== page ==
Type of Paper: Article
Title: Baculovirus-derived Human Vaccines
Authors: Miriam Klausberger1 and Florian Krammer2#
Affiliations: 1 Vienna Institute of Biotechnology, University of Natural Resources and Life Sciences, Vienna, Austria; 2 Department of Microbiology, Icahn School of Medicine at Mount Sinai, New York, USA; # To whom correspondence should be addressed: Florian Krammer, firstname.lastname@example.org
Abstract: Baculoviruses are large, enveloped double stranded DNA virus that infect diverse species of Lepidoptera. Their large DNA genome can easily be manipulate and allows for stable insertion of genes of interest which can be expressed by strong viral promoters. Baculoviruses are considered safe for humans and the insect cell expression system allows for the expression of proteins with complex structure and mammalian-like post-translational modifications in large quantities. Due to this features the baculovirus expression system is becoming increasingly popular for the expression of human vaccines. Two human vaccines, targeting human papilloma virus and cancer, have been approved in recent years. In 2013 a third vaccine, targeting influenza virus, was licensed for use in humans in the US. Many other baculovirus derived vaccines are currently in pre-clinical and clinical development. It is expected that many of these products appear on the market in the coming years.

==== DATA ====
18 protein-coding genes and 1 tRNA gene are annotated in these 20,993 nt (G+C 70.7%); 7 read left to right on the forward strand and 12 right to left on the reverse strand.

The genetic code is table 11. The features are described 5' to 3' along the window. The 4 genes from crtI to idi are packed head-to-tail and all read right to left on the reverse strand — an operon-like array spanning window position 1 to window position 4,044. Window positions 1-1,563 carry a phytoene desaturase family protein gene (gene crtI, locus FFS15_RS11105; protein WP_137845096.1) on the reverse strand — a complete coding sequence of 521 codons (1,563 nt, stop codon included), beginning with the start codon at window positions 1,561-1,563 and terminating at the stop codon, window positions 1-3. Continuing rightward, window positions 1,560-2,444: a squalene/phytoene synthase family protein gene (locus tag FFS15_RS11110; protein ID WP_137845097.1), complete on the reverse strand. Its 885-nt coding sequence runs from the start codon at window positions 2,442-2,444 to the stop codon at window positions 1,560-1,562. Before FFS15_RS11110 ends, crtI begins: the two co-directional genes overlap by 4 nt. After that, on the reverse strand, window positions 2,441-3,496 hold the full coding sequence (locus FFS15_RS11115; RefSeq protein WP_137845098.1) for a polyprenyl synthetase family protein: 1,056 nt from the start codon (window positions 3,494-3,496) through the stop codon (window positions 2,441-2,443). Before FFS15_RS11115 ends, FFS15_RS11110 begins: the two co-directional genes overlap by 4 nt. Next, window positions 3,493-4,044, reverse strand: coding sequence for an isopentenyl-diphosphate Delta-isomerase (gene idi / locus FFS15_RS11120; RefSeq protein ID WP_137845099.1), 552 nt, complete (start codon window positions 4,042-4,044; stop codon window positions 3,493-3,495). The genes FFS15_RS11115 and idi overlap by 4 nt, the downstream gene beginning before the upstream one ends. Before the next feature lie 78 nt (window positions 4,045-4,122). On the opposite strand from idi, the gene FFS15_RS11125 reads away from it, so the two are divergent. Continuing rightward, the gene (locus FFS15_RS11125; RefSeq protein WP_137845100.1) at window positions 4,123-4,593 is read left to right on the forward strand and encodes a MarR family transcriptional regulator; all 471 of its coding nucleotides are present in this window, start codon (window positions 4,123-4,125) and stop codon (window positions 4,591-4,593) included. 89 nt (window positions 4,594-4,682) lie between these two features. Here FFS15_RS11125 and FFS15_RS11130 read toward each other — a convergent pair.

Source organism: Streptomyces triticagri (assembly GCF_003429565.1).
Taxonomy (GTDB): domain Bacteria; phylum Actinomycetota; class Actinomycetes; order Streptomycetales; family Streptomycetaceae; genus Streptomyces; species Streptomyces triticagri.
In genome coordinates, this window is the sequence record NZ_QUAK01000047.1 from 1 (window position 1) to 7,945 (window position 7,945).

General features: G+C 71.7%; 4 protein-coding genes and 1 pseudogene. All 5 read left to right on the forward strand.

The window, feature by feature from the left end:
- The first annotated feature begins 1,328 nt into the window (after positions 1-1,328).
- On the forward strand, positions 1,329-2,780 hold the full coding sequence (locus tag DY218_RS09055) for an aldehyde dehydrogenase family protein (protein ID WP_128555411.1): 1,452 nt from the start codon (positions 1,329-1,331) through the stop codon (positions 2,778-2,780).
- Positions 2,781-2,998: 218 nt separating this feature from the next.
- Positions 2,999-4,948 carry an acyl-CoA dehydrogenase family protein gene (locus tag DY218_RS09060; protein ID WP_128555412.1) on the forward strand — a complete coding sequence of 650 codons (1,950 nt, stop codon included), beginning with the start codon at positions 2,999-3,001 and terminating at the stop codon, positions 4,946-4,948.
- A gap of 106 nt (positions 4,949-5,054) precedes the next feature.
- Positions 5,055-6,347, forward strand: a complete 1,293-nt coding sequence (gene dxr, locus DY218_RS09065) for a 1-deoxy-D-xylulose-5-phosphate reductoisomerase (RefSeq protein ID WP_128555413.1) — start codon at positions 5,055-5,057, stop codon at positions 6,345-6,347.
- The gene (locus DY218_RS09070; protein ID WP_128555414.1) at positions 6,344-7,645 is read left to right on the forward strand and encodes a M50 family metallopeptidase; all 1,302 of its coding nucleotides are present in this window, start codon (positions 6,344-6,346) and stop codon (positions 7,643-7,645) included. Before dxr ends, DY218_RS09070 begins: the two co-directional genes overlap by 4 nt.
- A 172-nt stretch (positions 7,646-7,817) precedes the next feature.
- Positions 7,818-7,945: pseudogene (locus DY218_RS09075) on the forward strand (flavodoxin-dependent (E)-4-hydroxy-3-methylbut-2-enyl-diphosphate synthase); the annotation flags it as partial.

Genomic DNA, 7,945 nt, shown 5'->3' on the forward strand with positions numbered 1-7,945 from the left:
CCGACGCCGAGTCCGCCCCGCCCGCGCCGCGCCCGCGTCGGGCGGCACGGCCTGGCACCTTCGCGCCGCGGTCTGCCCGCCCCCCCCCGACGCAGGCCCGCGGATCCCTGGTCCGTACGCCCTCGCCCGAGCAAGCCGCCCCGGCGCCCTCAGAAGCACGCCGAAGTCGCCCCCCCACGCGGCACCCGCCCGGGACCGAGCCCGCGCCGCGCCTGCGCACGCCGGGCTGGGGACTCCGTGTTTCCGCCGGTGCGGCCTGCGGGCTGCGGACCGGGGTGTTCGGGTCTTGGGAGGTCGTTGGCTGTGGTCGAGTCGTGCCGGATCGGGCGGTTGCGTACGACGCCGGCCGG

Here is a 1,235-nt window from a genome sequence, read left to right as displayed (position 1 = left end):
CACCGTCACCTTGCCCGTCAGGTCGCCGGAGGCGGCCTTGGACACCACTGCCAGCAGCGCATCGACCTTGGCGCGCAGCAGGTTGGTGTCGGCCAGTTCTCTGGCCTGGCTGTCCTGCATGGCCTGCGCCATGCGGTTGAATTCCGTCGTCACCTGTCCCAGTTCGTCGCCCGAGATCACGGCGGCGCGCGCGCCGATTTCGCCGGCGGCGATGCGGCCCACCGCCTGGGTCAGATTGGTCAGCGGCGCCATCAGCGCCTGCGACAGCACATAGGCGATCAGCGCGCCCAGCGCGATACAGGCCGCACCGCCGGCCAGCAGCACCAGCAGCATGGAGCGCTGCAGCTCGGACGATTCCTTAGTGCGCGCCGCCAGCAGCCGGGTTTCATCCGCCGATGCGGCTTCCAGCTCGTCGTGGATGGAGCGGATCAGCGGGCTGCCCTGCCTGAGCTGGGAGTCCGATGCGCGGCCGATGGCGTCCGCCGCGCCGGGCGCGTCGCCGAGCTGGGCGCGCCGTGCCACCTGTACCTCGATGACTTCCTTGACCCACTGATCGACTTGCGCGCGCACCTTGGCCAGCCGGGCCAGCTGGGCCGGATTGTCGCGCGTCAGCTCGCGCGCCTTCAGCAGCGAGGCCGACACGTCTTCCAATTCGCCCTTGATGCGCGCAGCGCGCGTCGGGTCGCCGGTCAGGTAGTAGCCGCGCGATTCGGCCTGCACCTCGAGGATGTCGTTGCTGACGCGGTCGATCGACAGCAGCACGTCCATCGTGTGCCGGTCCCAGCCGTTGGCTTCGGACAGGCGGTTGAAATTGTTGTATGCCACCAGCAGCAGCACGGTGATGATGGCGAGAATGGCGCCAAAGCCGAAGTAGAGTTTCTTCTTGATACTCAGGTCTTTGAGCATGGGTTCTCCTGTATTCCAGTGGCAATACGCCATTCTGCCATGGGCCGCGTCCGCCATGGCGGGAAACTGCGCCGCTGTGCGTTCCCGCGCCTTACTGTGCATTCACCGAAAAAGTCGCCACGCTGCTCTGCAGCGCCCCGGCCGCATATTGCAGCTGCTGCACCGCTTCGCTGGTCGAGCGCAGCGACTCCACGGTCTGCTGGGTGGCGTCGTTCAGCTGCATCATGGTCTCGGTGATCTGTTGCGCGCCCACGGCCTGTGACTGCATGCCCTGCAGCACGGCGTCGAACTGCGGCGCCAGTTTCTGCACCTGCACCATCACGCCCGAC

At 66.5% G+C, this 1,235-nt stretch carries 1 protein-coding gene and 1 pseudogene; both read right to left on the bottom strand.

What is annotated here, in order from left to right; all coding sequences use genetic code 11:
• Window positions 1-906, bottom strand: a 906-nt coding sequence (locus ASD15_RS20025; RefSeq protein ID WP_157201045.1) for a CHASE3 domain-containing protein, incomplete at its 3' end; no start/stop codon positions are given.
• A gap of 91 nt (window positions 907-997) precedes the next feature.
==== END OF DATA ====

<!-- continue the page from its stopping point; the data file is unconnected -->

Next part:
Last update: 3 February 2014